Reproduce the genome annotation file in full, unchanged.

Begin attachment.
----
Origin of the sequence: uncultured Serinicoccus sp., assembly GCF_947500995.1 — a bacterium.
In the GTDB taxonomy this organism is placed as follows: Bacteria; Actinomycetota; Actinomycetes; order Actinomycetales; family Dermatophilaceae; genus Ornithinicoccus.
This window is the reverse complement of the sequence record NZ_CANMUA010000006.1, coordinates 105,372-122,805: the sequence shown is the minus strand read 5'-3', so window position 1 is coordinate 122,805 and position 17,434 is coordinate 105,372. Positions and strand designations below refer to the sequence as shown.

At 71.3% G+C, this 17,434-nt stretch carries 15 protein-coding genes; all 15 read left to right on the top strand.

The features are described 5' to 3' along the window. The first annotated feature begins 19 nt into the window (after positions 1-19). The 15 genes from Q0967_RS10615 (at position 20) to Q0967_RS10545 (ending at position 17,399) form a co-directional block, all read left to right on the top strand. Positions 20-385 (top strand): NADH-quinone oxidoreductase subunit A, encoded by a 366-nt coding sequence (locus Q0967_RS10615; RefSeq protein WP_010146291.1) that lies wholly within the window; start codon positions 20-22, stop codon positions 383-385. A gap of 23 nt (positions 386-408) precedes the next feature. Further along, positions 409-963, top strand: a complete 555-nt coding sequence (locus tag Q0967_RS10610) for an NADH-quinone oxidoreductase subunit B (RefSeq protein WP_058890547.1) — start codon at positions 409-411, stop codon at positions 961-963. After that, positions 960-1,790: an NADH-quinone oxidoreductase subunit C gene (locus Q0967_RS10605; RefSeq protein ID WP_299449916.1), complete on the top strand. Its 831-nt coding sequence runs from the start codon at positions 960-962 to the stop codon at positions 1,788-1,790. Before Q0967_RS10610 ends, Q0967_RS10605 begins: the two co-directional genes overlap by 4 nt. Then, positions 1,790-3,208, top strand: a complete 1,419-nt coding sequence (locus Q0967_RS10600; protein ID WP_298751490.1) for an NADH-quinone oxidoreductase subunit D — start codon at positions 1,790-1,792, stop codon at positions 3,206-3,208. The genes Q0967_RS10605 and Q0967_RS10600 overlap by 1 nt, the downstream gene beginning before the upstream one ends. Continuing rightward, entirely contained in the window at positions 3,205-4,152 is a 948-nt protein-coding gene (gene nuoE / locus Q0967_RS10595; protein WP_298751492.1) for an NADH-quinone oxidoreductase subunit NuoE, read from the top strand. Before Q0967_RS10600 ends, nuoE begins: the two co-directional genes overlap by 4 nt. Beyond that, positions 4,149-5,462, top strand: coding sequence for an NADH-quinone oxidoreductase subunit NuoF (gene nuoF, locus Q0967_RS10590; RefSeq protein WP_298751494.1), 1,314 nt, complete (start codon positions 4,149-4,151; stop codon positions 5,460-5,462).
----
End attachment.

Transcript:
Origin of the sequence: uncultured Serinicoccus sp., assembly GCF_947500995.1 — a bacterium.
In the GTDB taxonomy this organism is placed as follows: Bacteria; Actinomycetota; Actinomycetes; order Actinomycetales; family Dermatophilaceae; genus Ornithinicoccus.
This window is the reverse complement of the sequence record NZ_CANMUA010000006.1, coordinates 105,372-122,805: the sequence shown is the minus strand read 5'-3', so window position 1 is coordinate 122,805 and position 17,434 is coordinate 105,372. Positions and strand designations below refer to the sequence as shown.

At 71.3% G+C, this 17,434-nt stretch carries 15 protein-coding genes; all 15 read left to right on the top strand.

The features are described 5' to 3' along the window. The first annotated feature begins 19 nt into the window (after positions 1-19). The 15 genes from Q0967_RS10615 (at position 20) to Q0967_RS10545 (ending at position 17,399) form a co-directional block, all read left to right on the top strand. Positions 20-385 (top strand): NADH-quinone oxidoreductase subunit A, encoded by a 366-nt coding sequence (locus Q0967_RS10615; RefSeq protein WP_010146291.1) that lies wholly within the window; start codon positions 20-22, stop codon positions 383-385. A gap of 23 nt (positions 386-408) precedes the next feature. Further along, positions 409-963, top strand: a complete 555-nt coding sequence (locus tag Q0967_RS10610) for an NADH-quinone oxidoreductase subunit B (RefSeq protein WP_058890547.1) — start codon at positions 409-411, stop codon at positions 961-963. After that, positions 960-1,790: an NADH-quinone oxidoreductase subunit C gene (locus Q0967_RS10605; RefSeq protein ID WP_299449916.1), complete on the top strand. Its 831-nt coding sequence runs from the start codon at positions 960-962 to the stop codon at positions 1,788-1,790. Before Q0967_RS10610 ends, Q0967_RS10605 begins: the two co-directional genes overlap by 4 nt. Then, positions 1,790-3,208, top strand: a complete 1,419-nt coding sequence (locus Q0967_RS10600; protein ID WP_298751490.1) for an NADH-quinone oxidoreductase subunit D — start codon at positions 1,790-1,792, stop codon at positions 3,206-3,208. The genes Q0967_RS10605 and Q0967_RS10600 overlap by 1 nt, the downstream gene beginning before the upstream one ends. Continuing rightward, entirely contained in the window at positions 3,205-4,152 is a 948-nt protein-coding gene (gene nuoE / locus Q0967_RS10595; protein WP_298751492.1) for an NADH-quinone oxidoreductase subunit NuoE, read from the top strand. Before Q0967_RS10600 ends, nuoE begins: the two co-directional genes overlap by 4 nt. Beyond that, positions 4,149-5,462, top strand: coding sequence for an NADH-quinone oxidoreductase subunit NuoF (gene nuoF, locus Q0967_RS10590; RefSeq protein WP_298751494.1), 1,314 nt, complete (start codon positions 4,149-4,151; stop codon positions 5,460-5,462).